Part of any divorce in Dallas Texas is dividing the marital estate. A marital estate includes both the assets and debts that are considered community property and does not include any separate property assets of either spouse.

1.  Identify the property.

The first step in dividing the marital estate in a divorce is to identify all of the property that either spouse owns, without regard to when or how the property was acquired.

2.  Characterize the property.

The second step in dividing the marital estate involves characterizing the marital property as either community property or separate property. Community property includes any asset that was obtained during the marriage. For example, a person’s earnings received during the marriage are community property so anything purchased with those earnings would also be community property. Any asset owned before the marriage or acquired through gift or inheritance would be that spouse’s separate property and would not be subject to division by the divorce court. Likewise, any debt incurred during the marriage based on the spouse’s credit would be a community debt. Any debt that was obtained prior to the marriage or during the marriage but where the creditor agreed to look only to the spouse’s separate property for satisfaction, the debt would be separate.

3.  Value the community property.

Before a court — or the parties in negotiations — can assess whether a division of the marital estate is "just and right" under the law, a value must be assessed to each asset. For example, a residence or antique collection may need to be appraised. Often the marital estate will own an interest in a business entity, so the business entity will need to be valued. Pension plans can be troublesome to value because of the future time value of money. Debt values also need to be obtained.

4.  Undertake a just and right division of the community estate.

The legal standard for division of property in Texas is that the division must be "just and right". The courts are required to begin with a 50/50 division of the entire estate (assets and debts) and adjust from there based on whatever equities exist in a particular situation. Such equities may include that one spouse has a disability, or the other spouse has much greater earning capacity. Custody of children and the size of a spouse’s separate estate can also be considered. The division does not have to be half of each asset. Much like a balance sheet in the business context, one asset can be awarded to one spouse and another asset can be awarded in its entirety to the other spouse with an adjustment for the value of each asset. Also, one asset may not be worth the same to a particular spouse as another asset. One spouse may value cash in the bank more highly and the other spouse may value maintaining retirement assets. All of these factors must be considered in the division.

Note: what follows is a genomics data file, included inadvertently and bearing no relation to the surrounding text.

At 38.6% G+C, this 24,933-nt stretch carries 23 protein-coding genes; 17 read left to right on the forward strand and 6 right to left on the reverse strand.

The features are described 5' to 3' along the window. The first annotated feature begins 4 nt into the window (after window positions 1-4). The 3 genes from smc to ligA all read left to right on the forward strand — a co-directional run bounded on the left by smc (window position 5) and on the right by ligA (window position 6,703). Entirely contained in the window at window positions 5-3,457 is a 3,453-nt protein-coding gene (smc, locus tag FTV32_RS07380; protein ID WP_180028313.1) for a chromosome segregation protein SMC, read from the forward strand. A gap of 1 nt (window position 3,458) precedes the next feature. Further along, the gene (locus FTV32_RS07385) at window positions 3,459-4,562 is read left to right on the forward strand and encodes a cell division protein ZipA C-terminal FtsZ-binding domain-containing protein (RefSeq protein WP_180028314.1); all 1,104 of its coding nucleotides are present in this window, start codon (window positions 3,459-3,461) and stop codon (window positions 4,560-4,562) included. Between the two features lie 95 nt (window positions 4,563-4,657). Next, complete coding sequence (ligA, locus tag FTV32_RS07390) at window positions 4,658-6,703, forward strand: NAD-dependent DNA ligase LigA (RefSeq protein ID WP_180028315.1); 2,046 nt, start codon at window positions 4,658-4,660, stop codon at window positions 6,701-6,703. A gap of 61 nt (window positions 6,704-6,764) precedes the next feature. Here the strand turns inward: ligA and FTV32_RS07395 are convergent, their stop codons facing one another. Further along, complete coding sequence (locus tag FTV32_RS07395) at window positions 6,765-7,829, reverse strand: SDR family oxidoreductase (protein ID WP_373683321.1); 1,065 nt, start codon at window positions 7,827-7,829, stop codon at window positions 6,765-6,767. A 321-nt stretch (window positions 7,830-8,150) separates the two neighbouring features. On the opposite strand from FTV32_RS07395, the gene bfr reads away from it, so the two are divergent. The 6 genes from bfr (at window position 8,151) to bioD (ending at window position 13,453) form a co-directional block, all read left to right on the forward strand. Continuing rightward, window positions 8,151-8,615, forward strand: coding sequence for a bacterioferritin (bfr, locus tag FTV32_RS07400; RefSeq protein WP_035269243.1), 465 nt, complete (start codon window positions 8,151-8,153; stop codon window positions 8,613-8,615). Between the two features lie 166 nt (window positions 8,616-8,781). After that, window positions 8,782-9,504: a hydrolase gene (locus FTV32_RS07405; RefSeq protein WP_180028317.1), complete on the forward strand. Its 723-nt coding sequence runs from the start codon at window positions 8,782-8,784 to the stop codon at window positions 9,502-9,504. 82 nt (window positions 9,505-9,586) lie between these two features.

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Photo of Michelle O'Neil Michelle O'Neil

Michelle May O’Neil has 27 years’ experience representing small business owners, professionals, and individuals in litigation related to family law matters such as divorce, child custody, and complex property division. Described by one lawyer as “a lethal combination of sweet-and-salty”, Ms. O’Neil exudes…

Michelle May O’Neil has 27 years’ experience representing small business owners, professionals, and individuals in litigation related to family law matters such as divorce, child custody, and complex property division. Described by one lawyer as “a lethal combination of sweet-and-salty”, Ms. O’Neil exudes genuine compassion for her client’s difficulties, yet she can be relentless when in pursuit of a client’s goals. One judge said of Ms. O’Neil, “She cannot be out-gunned, out-briefed, or out-lawyered!”

Family Law Specialist

Ms. O’Neil became a board-certified family law specialist by the Texas Board of Legal Specialization in 1997 and has maintained her certification since that time. While representing clients in litigation before the trial court is an important part of her practice, Ms. O’Neil also handles appellate matters in the trial court, courts of appeals and Texas Supreme Court. Lawyers frequently consult with Ms. O’Neil on their litigation cases about specialized legal issues requiring particularized attention both at the trial court and appellate levels. This gives her a unique perspective and depth of perception that benefits both her litigation and appellate clients.

Top Lawyers in Texas and America

Ms. O’Neil has been named to the list of Texas SuperLawyers for many years, 2011-2018, a peer-voted honor given to only about 5% of the lawyers in the state of Texas. In 2014-2018, Ms. O’Neil received the special honor of being named by Texas SuperLawyers as one of the Top 50 Women Lawyers in Texas, Top 100 Lawyers in Texas, and Top 100 Lawyers in DFW. She was named one of the Best Lawyers in America for 2016 and received an “A-V” peer review rating by Martindale-Hubbell Legal Directories for the highest quality legal ability and ethical standards.

Author and Speaker

A noted author, Ms. O’Neil released her second book Basics of Texas Divorce Law in November 2010, with a second edition released in 2013, and a third edition expected in 2015.  Her first book, All About Texas Law and Kids, was published in September 2009 by Texas Lawyer Press. In 2012, Ms. O’Neil co-authored the booklets What You Need To Know About Common Law Marriage In Texas and Social Study Evaluations.  The State Bar of Texas and other providers of continuing education for attorneys frequently enlist Ms. O’Neil to provide instruction to attorneys on topics of her expertise in the family law arena.